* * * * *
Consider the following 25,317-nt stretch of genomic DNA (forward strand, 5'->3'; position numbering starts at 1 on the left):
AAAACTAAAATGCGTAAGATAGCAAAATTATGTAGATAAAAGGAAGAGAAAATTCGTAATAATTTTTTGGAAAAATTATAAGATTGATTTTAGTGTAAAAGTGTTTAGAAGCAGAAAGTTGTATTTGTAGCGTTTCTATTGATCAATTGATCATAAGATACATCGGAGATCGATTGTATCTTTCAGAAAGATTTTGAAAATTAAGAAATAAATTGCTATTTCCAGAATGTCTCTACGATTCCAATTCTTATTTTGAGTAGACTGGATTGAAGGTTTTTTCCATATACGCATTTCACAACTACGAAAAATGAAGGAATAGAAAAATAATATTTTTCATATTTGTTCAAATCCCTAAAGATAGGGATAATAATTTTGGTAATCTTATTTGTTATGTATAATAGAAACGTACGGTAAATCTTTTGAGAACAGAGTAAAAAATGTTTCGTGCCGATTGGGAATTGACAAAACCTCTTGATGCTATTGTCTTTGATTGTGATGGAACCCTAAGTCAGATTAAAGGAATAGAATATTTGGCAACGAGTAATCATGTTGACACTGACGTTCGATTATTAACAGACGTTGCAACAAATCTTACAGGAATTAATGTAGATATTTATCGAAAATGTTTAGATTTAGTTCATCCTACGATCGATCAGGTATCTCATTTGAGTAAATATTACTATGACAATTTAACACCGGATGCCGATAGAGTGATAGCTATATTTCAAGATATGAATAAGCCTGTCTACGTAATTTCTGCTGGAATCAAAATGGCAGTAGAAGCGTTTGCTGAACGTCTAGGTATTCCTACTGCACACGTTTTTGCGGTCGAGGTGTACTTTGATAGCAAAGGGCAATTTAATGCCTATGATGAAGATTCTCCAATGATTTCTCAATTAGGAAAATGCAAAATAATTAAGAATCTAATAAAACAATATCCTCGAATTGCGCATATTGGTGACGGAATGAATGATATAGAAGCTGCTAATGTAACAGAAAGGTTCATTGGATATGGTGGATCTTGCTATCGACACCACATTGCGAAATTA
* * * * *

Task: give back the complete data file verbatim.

Consider the following 25,317-nt stretch of genomic DNA (forward strand, 5'->3'; position numbering starts at 1 on the left):
AAAACTAAAATGCGTAAGATAGCAAAATTATGTAGATAAAAGGAAGAGAAAATTCGTAATAATTTTTTGGAAAAATTATAAGATTGATTTTAGTGTAAAAGTGTTTAGAAGCAGAAAGTTGTATTTGTAGCGTTTCTATTGATCAATTGATCATAAGATACATCGGAGATCGATTGTATCTTTCAGAAAGATTTTGAAAATTAAGAAATAAATTGCTATTTCCAGAATGTCTCTACGATTCCAATTCTTATTTTGAGTAGACTGGATTGAAGGTTTTTTCCATATACGCATTTCACAACTACGAAAAATGAAGGAATAGAAAAATAATATTTTTCATATTTGTTCAAATCCCTAAAGATAGGGATAATAATTTTGGTAATCTTATTTGTTATGTATAATAGAAACGTACGGTAAATCTTTTGAGAACAGAGTAAAAAATGTTTCGTGCCGATTGGGAATTGACAAAACCTCTTGATGCTATTGTCTTTGATTGTGATGGAACCCTAAGTCAGATTAAAGGAATAGAATATTTGGCAACGAGTAATCATGTTGACACTGACGTTCGATTATTAACAGACGTTGCAACAAATCTTACAGGAATTAATGTAGATATTTATCGAAAATGTTTAGATTTAGTTCATCCTACGATCGATCAGGTATCTCATTTGAGTAAATATTACTATGACAATTTAACACCGGATGCCGATAGAGTGATAGCTATATTTCAAGATATGAATAAGCCTGTCTACGTAATTTCTGCTGGAATCAAAATGGCAGTAGAAGCGTTTGCTGAACGTCTAGGTATTCCTACTGCACACGTTTTTGCGGTCGAGGTGTACTTTGATAGCAAAGGGCAATTTAATGCCTATGATGAAGATTCTCCAATGATTTCTCAATTAGGAAAATGCAAAATAATTAAGAATCTAATAAAACAATATCCTCGAATTGCGCATATTGGTGACGGAATGAATGATATAGAAGCTGCTAATGTAACAGAAAGGTTCATTGGATATGGTGGATCTTGCTATCGACACCACATTGCGAAATTA